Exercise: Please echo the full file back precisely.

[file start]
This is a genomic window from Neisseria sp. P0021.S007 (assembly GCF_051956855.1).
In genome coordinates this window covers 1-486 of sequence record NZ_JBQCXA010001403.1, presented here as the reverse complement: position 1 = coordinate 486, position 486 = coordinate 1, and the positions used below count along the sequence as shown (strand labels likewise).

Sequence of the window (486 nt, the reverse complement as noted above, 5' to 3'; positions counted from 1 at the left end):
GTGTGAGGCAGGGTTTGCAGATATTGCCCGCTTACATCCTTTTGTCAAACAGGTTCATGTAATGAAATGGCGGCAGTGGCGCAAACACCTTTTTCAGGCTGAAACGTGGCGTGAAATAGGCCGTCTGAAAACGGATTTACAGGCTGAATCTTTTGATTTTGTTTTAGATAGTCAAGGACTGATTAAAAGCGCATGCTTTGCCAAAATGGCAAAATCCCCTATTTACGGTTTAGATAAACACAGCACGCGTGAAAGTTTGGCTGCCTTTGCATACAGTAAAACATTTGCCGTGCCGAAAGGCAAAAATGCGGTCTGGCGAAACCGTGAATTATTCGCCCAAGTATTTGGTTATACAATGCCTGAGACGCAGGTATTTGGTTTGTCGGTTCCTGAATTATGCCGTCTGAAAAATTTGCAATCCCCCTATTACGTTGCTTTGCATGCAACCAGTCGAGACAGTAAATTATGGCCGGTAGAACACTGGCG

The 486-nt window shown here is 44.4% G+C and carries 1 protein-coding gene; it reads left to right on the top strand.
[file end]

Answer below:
This is a genomic window from Neisseria sp. P0021.S007 (assembly GCF_051956855.1).
In genome coordinates this window covers 1-486 of sequence record NZ_JBQCXA010001403.1, presented here as the reverse complement: position 1 = coordinate 486, position 486 = coordinate 1, and the positions used below count along the sequence as shown (strand labels likewise).

Sequence of the window (486 nt, the reverse complement as noted above, 5' to 3'; positions counted from 1 at the left end):
GTGTGAGGCAGGGTTTGCAGATATTGCCCGCTTACATCCTTTTGTCAAACAGGTTCATGTAATGAAATGGCGGCAGTGGCGCAAACACCTTTTTCAGGCTGAAACGTGGCGTGAAATAGGCCGTCTGAAAACGGATTTACAGGCTGAATCTTTTGATTTTGTTTTAGATAGTCAAGGACTGATTAAAAGCGCATGCTTTGCCAAAATGGCAAAATCCCCTATTTACGGTTTAGATAAACACAGCACGCGTGAAAGTTTGGCTGCCTTTGCATACAGTAAAACATTTGCCGTGCCGAAAGGCAAAAATGCGGTCTGGCGAAACCGTGAATTATTCGCCCAAGTATTTGGTTATACAATGCCTGAGACGCAGGTATTTGGTTTGTCGGTTCCTGAATTATGCCGTCTGAAAAATTTGCAATCCCCCTATTACGTTGCTTTGCATGCAACCAGTCGAGACAGTAAATTATGGCCGGTAGAACACTGGCG

The 486-nt window shown here is 44.4% G+C and carries 1 protein-coding gene; it reads left to right on the top strand.